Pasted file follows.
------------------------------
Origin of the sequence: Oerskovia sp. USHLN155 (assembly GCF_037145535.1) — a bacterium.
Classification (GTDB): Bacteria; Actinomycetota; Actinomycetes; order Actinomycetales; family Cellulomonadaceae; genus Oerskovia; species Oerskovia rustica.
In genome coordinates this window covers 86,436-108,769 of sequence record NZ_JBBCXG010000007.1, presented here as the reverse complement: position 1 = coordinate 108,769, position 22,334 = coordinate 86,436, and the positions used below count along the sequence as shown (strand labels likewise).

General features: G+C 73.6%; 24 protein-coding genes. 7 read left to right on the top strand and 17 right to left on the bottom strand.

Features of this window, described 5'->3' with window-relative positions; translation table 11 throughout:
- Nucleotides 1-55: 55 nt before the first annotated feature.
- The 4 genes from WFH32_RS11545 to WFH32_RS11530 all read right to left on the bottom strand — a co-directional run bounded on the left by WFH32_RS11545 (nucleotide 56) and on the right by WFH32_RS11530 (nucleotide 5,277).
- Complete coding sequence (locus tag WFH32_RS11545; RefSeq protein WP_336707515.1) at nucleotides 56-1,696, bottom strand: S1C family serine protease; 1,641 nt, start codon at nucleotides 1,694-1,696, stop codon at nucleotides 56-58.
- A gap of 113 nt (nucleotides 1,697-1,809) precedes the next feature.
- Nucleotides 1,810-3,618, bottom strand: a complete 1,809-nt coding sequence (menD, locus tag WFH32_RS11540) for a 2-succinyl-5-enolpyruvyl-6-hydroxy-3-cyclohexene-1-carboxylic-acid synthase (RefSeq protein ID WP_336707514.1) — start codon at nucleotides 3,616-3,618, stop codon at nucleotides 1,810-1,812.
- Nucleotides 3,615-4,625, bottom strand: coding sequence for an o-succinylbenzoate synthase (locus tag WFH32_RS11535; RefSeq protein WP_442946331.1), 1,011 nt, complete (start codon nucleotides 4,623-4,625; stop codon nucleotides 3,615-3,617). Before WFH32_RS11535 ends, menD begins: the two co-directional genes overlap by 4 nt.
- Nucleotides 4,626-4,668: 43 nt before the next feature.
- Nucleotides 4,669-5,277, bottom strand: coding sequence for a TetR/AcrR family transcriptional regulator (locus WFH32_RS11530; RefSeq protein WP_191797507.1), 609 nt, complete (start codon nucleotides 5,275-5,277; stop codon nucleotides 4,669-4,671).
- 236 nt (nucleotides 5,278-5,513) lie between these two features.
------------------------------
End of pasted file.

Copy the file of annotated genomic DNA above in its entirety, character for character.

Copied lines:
Origin of the sequence: Oerskovia sp. USHLN155 (assembly GCF_037145535.1) — a bacterium.
Classification (GTDB): Bacteria; Actinomycetota; Actinomycetes; order Actinomycetales; family Cellulomonadaceae; genus Oerskovia; species Oerskovia rustica.
In genome coordinates this window covers 86,436-108,769 of sequence record NZ_JBBCXG010000007.1, presented here as the reverse complement: position 1 = coordinate 108,769, position 22,334 = coordinate 86,436, and the positions used below count along the sequence as shown (strand labels likewise).

General features: G+C 73.6%; 24 protein-coding genes. 7 read left to right on the top strand and 17 right to left on the bottom strand.

Features of this window, described 5'->3' with window-relative positions; translation table 11 throughout:
- Nucleotides 1-55: 55 nt before the first annotated feature.
- The 4 genes from WFH32_RS11545 to WFH32_RS11530 all read right to left on the bottom strand — a co-directional run bounded on the left by WFH32_RS11545 (nucleotide 56) and on the right by WFH32_RS11530 (nucleotide 5,277).
- Complete coding sequence (locus tag WFH32_RS11545; RefSeq protein WP_336707515.1) at nucleotides 56-1,696, bottom strand: S1C family serine protease; 1,641 nt, start codon at nucleotides 1,694-1,696, stop codon at nucleotides 56-58.
- A gap of 113 nt (nucleotides 1,697-1,809) precedes the next feature.
- Nucleotides 1,810-3,618, bottom strand: a complete 1,809-nt coding sequence (menD, locus tag WFH32_RS11540) for a 2-succinyl-5-enolpyruvyl-6-hydroxy-3-cyclohexene-1-carboxylic-acid synthase (RefSeq protein ID WP_336707514.1) — start codon at nucleotides 3,616-3,618, stop codon at nucleotides 1,810-1,812.
- Nucleotides 3,615-4,625, bottom strand: coding sequence for an o-succinylbenzoate synthase (locus tag WFH32_RS11535; RefSeq protein WP_442946331.1), 1,011 nt, complete (start codon nucleotides 4,623-4,625; stop codon nucleotides 3,615-3,617). Before WFH32_RS11535 ends, menD begins: the two co-directional genes overlap by 4 nt.
- Nucleotides 4,626-4,668: 43 nt before the next feature.
- Nucleotides 4,669-5,277, bottom strand: coding sequence for a TetR/AcrR family transcriptional regulator (locus WFH32_RS11530; RefSeq protein WP_191797507.1), 609 nt, complete (start codon nucleotides 5,275-5,277; stop codon nucleotides 4,669-4,671).
- 236 nt (nucleotides 5,278-5,513) lie between these two features.